4. Gospel-centered community is a must. Walking with others. Let me try to explain what that is because there is a good reason and then there is a difficult reason why walking with other people deeply helps us stay in tune with the gospel. In the good way, the way we all like, we're encouraged by people. So we're around people we enjoy. They enjoy us. We like to go to dinner, maybe even do a vacation together. We really enjoy them. They parent their kids well. Their kids behave. You're all in. They like the same foods. You like the same activities. You guys are in it, man.

But then some people are more difficult than that, aren't they? Don't judge me. Aren't they? Aren't some people just difficult? Yeah. So as we do life with one another, there are some people who edify and encourage, and then there are some people who are going to reveal the selfishness of our hearts and reveal we need the gospel. So what happens when rugged edges rub against rugged edges is there is friction, but that friction will smooth out those edges. My wife and I had a woman tell us a couple of months ago that she loved The Village Church, but she could never attend here because of some of the people who attended here.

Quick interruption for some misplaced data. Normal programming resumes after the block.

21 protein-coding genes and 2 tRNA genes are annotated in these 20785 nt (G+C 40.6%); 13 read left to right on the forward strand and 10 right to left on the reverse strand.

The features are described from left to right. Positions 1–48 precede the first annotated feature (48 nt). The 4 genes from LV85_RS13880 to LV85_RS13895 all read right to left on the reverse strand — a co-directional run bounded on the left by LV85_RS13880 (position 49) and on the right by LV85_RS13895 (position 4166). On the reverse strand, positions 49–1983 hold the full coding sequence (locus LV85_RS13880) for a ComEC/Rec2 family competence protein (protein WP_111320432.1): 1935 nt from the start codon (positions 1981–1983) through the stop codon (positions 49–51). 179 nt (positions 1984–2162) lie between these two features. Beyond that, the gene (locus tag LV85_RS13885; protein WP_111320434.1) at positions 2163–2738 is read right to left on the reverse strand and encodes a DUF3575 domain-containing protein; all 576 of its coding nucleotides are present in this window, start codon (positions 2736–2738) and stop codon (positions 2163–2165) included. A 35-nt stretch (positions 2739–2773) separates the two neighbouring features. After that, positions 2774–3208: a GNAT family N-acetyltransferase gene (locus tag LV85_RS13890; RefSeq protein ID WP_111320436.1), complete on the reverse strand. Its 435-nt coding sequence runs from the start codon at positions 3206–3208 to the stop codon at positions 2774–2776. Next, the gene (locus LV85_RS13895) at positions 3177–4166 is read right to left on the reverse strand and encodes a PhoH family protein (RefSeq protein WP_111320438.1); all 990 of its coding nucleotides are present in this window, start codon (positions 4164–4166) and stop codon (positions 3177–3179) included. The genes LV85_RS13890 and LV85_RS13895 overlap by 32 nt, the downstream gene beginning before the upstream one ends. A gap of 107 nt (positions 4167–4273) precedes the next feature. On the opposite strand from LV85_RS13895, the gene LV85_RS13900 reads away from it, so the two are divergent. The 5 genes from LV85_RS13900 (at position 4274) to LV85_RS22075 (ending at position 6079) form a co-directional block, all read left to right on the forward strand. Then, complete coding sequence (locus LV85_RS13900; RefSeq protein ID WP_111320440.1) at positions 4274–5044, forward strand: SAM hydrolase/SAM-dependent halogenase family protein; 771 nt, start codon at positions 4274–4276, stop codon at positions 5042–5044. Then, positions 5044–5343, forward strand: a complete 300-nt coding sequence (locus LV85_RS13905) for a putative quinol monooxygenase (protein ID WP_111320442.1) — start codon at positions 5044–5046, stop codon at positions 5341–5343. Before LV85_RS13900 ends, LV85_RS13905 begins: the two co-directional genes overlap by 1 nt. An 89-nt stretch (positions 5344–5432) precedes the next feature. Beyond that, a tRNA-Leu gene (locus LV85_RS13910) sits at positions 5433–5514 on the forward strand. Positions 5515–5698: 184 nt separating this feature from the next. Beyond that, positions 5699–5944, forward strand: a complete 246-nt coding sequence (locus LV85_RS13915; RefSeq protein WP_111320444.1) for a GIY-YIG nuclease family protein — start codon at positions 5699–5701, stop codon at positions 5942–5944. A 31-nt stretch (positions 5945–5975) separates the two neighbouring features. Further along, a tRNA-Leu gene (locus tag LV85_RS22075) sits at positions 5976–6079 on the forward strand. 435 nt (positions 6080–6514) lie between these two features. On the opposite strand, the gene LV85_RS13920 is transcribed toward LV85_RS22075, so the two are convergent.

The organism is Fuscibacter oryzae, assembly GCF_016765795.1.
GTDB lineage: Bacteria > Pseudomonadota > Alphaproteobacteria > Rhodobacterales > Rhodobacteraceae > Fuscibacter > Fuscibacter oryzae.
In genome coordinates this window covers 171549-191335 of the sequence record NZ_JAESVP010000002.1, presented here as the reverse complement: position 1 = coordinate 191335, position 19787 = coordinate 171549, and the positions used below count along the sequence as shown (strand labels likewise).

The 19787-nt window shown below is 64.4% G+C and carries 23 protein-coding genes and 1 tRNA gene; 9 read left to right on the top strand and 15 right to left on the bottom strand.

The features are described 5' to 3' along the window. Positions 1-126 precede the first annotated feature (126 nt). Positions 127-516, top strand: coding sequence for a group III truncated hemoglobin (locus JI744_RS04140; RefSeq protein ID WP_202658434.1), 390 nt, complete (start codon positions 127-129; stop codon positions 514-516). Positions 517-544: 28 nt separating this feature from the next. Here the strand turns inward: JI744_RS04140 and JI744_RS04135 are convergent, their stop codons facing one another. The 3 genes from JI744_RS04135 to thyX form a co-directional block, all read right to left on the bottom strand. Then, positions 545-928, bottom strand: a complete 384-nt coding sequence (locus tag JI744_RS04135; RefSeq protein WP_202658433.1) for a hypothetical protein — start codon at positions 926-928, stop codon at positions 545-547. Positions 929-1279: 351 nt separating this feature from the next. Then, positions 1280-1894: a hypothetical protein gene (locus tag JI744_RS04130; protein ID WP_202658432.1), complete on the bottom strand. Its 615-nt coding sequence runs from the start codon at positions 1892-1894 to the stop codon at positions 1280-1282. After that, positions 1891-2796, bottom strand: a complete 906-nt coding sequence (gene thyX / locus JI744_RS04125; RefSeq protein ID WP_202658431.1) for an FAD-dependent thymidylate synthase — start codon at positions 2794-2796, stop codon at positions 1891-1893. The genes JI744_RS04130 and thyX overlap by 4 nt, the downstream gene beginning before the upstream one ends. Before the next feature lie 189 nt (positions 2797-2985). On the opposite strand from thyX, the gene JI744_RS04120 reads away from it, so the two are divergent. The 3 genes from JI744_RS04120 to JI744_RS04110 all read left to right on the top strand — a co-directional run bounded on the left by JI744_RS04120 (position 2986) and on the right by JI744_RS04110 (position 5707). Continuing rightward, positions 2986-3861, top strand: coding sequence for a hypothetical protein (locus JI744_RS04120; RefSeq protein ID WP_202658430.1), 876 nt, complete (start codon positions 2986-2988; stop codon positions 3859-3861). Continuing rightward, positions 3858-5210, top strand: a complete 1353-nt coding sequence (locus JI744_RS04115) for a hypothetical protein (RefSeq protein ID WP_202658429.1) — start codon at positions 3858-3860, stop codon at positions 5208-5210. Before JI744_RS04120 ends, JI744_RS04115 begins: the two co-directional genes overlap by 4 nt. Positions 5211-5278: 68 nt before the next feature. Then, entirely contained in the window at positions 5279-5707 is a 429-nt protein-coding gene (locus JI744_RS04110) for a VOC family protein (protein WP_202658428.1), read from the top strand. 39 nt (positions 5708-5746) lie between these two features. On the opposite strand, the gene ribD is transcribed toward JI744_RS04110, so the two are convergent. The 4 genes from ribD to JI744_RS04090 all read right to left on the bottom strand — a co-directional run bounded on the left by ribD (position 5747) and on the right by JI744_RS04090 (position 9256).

My mind is way too quick for that kind of nonsense. I'm like, Breathe in. Breathe out. Here is what's in my head. What's in my head is, It sounds like we're the perfect place for you. Are you saying there are people at The Village who don't quite understand grace? Are you saying there are people at The Village who it's all about them? Are you saying there are people at The Village who are immature and still stumble about? Because if that's what you're saying, from my knowledge of you per this conversation, I ought to put you all in a group together. We need the smoothness of edification and we need the friction of difficult people to shape us into people who know, love, and walk deeply with Jesus Christ.